Protection against malaria through vaccination is known to be achievable, as first demonstrated over 30 years ago. Vaccination via repeated bites with Plasmodium falciparum infected and irradiated mosquitoes provided short lived protection from malaria infection to these vaccinees. Though this method still remains the most protective malaria vaccine to date, it is likely impractical for widespread use. However, recent developments in sub-unit malaria vaccine platforms are bridging the gap between high levels of protection and feasibility. The current leading sub-unit vaccine, RTS,S (which consists of a fusion of a portion of the P. falciparum derived circumsporozoite protein to the Hepatitis B surface antigen), has demonstrated the ability to induce protection from malaria infection in up 56% of RTS,S vaccinees. Though encouraging, these results may fall short of protection levels generally considered to be required to achieve eradication of malaria. Therefore, the use of viral vectored vaccine platforms has recently been pursued to further improve the efficacy of malaria targeted vaccines. Adenovirus based vaccine platforms have demonstrated potent anti-malaria immune responses when used alone, as well when utilized in heterologous prime boost regimens. This review will provide an update as to the current advancements in malaria vaccine development, with a focus on the use of adenovirus vectored malaria vaccines.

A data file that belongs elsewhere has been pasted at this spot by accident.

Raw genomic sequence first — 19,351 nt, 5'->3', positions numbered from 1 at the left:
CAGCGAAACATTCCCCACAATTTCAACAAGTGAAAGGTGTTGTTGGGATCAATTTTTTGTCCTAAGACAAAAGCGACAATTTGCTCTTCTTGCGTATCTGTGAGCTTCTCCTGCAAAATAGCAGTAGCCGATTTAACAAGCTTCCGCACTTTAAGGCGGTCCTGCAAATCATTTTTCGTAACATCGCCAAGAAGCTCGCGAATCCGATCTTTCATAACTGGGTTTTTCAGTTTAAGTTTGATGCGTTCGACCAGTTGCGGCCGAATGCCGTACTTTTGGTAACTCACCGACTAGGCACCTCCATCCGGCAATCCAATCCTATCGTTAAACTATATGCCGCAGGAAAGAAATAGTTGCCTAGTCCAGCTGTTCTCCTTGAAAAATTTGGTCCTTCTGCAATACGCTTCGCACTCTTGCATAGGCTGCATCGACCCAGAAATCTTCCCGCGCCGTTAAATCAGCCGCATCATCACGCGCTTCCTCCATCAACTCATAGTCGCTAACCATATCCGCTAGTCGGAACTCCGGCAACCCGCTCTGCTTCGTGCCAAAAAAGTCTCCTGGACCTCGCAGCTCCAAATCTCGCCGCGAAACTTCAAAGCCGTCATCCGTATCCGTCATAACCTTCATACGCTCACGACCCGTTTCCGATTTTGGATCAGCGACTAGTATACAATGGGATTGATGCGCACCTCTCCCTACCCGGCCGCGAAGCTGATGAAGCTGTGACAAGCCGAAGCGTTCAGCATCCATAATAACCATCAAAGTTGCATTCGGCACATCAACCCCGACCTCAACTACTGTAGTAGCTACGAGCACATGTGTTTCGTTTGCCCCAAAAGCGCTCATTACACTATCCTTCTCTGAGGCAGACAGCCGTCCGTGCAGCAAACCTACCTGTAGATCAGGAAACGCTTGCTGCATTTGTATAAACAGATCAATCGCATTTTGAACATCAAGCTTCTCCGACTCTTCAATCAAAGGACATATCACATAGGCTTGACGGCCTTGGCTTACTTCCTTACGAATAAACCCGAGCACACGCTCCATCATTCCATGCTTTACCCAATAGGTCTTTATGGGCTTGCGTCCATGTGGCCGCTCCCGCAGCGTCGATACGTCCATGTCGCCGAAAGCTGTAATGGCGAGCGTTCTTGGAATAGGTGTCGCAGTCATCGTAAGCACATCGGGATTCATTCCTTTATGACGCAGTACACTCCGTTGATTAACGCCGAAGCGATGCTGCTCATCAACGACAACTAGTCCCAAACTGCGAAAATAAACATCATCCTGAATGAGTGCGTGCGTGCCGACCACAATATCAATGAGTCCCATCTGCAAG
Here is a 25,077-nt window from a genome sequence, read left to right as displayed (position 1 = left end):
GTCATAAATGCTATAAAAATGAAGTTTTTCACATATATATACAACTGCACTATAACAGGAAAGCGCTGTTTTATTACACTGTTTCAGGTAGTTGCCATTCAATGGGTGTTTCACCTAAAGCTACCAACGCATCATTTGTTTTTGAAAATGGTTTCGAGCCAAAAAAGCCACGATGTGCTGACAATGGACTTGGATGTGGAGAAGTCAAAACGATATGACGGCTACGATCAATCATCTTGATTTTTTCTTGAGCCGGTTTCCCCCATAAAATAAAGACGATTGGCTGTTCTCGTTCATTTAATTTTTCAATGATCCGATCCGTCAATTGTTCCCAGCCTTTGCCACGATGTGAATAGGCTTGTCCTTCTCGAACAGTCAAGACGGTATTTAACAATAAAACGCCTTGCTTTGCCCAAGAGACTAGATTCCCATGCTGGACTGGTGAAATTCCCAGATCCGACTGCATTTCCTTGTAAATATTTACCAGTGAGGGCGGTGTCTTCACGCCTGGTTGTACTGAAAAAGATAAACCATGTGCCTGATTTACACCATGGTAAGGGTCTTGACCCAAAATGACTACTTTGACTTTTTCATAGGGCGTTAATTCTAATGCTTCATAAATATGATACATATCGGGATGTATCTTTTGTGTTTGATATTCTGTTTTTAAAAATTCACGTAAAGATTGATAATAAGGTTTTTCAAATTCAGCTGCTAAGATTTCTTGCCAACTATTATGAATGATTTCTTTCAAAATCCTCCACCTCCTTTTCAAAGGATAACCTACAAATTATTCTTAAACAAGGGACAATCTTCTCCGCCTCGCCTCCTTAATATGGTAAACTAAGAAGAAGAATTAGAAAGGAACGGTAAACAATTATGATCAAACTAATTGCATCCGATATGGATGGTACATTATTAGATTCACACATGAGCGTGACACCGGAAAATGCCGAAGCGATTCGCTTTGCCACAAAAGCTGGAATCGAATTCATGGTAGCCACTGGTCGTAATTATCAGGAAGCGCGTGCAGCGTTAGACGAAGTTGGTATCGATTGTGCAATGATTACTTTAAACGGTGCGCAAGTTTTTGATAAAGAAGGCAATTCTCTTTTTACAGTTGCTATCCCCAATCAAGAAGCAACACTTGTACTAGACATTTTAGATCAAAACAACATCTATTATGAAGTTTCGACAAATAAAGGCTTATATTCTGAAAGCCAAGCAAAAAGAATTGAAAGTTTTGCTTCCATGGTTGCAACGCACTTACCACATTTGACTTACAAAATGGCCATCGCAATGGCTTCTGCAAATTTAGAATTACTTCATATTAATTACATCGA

- Circumsporozoite protein